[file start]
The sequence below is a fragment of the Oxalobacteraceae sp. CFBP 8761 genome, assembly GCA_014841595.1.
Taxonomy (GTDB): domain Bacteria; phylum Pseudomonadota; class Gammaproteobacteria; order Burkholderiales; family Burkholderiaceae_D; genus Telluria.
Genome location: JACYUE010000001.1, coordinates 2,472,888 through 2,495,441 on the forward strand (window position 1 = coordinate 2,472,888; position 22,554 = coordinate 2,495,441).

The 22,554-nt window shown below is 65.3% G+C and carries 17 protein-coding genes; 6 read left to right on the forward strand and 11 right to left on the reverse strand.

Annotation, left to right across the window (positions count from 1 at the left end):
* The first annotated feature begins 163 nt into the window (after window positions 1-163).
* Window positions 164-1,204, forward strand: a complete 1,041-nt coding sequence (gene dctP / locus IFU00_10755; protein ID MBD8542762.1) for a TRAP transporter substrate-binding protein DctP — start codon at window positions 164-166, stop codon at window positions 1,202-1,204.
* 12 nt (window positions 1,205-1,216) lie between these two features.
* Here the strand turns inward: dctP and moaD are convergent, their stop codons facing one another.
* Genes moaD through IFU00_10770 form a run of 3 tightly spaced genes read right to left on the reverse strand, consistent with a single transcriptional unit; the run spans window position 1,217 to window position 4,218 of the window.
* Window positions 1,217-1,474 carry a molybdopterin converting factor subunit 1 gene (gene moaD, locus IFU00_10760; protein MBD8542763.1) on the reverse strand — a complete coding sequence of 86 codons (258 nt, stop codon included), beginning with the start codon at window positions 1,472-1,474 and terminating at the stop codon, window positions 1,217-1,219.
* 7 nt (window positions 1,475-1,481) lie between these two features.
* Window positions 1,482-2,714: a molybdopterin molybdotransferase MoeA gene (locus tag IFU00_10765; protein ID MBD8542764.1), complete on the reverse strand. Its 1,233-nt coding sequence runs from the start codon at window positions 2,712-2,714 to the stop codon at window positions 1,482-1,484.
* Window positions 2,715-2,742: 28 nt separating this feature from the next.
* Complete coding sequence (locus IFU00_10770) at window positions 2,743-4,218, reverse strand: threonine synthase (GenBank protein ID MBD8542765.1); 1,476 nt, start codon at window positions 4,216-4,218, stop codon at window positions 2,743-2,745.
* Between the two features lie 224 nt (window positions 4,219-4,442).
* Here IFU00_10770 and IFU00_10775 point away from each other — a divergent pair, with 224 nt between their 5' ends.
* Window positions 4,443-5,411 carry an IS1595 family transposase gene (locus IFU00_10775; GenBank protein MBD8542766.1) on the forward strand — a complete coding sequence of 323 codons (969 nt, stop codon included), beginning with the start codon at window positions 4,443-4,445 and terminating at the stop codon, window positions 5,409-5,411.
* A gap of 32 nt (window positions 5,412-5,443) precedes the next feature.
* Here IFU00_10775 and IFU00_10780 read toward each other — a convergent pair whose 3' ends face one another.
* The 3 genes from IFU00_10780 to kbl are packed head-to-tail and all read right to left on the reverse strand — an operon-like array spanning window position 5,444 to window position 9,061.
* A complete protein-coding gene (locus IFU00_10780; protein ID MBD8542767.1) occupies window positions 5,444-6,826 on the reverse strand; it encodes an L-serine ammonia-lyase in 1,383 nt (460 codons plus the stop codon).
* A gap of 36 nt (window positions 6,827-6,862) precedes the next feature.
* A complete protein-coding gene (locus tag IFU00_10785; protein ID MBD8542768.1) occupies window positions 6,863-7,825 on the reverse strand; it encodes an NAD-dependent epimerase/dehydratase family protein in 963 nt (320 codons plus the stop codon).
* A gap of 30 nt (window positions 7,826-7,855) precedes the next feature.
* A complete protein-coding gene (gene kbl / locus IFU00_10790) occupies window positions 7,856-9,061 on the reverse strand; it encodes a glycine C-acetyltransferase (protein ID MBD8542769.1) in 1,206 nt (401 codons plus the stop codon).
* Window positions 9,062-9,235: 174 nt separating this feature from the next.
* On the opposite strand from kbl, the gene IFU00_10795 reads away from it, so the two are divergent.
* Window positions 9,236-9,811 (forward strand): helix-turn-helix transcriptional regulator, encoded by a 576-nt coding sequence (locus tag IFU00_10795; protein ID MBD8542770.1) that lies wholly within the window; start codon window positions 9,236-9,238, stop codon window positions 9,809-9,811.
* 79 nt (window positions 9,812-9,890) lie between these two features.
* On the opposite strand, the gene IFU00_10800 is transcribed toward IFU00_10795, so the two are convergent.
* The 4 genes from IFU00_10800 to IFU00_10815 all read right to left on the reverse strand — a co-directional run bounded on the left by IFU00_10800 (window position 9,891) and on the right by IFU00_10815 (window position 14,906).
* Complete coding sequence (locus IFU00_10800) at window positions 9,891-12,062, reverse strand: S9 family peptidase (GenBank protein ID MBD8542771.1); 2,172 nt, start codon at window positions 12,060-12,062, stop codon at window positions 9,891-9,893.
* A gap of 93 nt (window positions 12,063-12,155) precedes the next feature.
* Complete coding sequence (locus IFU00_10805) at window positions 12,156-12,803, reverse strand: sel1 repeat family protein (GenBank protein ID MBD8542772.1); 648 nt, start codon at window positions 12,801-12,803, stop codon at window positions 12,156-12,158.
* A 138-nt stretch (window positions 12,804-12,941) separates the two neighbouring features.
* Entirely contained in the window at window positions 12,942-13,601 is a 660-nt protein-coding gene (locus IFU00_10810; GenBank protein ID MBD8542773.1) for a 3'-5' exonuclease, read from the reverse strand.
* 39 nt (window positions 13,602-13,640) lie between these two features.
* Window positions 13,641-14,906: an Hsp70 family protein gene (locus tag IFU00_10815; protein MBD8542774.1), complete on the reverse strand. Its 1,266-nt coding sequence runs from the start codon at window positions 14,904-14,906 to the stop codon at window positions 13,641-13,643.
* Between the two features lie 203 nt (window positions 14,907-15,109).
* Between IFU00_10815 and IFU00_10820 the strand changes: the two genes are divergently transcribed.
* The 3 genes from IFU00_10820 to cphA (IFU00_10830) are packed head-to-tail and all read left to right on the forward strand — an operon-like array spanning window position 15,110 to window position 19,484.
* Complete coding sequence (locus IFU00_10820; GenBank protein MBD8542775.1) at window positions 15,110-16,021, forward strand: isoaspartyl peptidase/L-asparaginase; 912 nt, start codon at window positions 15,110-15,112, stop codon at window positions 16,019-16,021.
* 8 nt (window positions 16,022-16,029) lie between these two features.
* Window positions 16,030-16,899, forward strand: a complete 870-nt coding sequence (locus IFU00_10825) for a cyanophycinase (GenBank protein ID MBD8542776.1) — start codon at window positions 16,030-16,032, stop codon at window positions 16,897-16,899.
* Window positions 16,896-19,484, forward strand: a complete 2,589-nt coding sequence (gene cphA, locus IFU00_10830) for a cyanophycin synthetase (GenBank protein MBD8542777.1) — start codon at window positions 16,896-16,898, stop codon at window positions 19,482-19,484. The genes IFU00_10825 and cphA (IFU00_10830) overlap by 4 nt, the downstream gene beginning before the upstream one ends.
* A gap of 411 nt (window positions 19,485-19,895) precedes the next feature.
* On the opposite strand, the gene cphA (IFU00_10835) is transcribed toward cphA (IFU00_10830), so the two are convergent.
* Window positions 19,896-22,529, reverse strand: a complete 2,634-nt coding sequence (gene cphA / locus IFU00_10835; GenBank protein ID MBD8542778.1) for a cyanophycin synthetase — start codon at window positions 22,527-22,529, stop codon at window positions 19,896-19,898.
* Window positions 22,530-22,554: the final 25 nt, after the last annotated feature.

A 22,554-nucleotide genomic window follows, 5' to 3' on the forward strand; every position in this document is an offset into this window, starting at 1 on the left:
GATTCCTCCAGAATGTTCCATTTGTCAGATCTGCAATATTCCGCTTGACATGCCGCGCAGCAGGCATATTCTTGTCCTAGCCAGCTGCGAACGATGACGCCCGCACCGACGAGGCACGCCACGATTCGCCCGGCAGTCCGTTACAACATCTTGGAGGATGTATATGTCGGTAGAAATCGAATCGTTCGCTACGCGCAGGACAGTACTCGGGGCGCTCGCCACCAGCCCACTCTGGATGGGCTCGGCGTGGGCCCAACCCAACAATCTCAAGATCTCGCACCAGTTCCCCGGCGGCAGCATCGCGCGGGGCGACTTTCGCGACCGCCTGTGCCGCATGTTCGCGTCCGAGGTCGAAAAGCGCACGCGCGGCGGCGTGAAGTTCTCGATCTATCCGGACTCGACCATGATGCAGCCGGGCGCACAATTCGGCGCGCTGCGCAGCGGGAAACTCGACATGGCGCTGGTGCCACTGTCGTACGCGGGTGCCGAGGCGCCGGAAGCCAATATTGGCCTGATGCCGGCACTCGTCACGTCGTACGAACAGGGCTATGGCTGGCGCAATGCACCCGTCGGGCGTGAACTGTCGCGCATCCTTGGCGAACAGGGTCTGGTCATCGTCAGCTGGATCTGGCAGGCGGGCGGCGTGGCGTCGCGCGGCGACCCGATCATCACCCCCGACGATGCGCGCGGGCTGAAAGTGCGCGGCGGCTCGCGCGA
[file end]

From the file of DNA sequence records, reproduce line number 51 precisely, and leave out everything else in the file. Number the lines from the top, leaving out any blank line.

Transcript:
A 22,554-nucleotide genomic window follows, 5' to 3' on the forward strand; every position in this document is an offset into this window, starting at 1 on the left: